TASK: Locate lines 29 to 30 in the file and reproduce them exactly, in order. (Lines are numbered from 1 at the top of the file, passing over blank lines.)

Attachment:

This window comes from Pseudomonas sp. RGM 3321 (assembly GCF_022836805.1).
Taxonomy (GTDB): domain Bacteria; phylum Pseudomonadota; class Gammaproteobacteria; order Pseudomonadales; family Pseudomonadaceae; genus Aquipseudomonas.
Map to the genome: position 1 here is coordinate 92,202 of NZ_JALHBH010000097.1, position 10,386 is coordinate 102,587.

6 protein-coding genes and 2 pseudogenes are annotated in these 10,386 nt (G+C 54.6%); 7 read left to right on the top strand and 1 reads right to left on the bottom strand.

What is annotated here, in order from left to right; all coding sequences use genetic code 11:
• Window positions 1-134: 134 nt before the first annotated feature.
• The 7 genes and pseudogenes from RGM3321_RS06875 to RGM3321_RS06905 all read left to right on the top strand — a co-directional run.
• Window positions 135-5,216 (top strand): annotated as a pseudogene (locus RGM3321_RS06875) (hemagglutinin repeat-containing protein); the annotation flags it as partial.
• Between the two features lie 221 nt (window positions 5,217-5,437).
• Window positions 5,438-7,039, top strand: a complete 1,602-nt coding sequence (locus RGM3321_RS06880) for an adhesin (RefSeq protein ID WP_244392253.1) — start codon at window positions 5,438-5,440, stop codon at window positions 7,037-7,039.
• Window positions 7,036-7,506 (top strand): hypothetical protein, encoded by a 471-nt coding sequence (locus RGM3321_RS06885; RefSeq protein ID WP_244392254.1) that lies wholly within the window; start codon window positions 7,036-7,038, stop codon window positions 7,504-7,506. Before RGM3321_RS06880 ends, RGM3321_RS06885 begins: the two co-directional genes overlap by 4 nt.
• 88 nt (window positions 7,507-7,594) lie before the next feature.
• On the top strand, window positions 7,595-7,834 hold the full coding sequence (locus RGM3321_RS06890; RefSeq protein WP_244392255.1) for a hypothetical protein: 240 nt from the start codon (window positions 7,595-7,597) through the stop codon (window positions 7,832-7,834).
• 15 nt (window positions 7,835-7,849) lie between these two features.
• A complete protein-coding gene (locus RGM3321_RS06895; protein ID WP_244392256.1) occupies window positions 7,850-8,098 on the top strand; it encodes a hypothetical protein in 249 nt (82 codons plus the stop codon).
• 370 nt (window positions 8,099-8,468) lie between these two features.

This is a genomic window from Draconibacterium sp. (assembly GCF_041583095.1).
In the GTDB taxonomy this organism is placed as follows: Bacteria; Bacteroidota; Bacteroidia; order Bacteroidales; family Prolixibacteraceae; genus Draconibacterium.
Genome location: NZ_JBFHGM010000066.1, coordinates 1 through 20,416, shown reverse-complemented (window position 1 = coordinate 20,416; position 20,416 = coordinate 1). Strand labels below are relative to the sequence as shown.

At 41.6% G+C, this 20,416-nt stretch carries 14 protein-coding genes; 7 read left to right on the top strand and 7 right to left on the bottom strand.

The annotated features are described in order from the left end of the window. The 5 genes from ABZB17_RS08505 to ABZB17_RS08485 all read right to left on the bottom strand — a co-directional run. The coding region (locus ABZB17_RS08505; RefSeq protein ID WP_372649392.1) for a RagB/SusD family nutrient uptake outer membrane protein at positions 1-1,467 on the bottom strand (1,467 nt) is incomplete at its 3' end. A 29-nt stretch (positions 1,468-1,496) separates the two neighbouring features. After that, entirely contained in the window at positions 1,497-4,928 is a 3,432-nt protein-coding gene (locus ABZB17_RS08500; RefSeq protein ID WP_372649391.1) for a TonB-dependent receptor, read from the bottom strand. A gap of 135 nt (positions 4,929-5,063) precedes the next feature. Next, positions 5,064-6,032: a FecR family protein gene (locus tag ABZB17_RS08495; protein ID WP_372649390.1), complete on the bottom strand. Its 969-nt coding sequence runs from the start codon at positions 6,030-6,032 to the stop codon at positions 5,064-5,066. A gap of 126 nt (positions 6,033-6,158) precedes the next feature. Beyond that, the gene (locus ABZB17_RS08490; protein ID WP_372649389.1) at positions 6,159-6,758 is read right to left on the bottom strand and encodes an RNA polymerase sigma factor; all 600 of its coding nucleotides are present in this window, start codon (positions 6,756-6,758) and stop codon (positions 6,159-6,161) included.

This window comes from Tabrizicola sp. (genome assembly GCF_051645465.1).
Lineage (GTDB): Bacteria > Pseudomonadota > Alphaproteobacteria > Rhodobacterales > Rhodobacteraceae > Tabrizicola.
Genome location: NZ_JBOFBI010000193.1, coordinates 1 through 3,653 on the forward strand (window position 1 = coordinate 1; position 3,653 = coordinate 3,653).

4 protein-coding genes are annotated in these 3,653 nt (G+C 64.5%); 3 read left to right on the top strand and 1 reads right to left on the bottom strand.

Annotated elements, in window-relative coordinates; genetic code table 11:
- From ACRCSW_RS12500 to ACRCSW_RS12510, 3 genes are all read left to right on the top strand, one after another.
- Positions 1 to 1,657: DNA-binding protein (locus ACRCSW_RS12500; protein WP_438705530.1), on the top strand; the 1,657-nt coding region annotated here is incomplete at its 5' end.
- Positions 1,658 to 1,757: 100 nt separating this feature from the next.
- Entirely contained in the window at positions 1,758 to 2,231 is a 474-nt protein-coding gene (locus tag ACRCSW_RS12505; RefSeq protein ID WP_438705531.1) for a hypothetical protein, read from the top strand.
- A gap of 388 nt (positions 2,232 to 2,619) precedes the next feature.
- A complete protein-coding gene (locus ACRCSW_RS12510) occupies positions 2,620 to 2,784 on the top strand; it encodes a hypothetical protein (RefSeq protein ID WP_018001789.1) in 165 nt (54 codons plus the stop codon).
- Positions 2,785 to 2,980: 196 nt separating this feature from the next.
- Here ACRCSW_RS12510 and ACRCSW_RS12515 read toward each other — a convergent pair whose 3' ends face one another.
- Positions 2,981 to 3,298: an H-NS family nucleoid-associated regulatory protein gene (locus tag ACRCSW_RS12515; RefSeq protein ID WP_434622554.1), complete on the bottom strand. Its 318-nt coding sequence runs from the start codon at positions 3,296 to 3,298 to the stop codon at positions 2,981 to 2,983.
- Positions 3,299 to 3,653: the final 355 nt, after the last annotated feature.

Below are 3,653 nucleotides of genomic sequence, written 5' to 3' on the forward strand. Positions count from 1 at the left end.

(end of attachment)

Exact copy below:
- Positions 1,658 to 1,757: 100 nt separating this feature from the next.
- Entirely contained in the window at positions 1,758 to 2,231 is a 474-nt protein-coding gene (locus tag ACRCSW_RS12505; RefSeq protein ID WP_438705531.1) for a hypothetical protein, read from the top strand.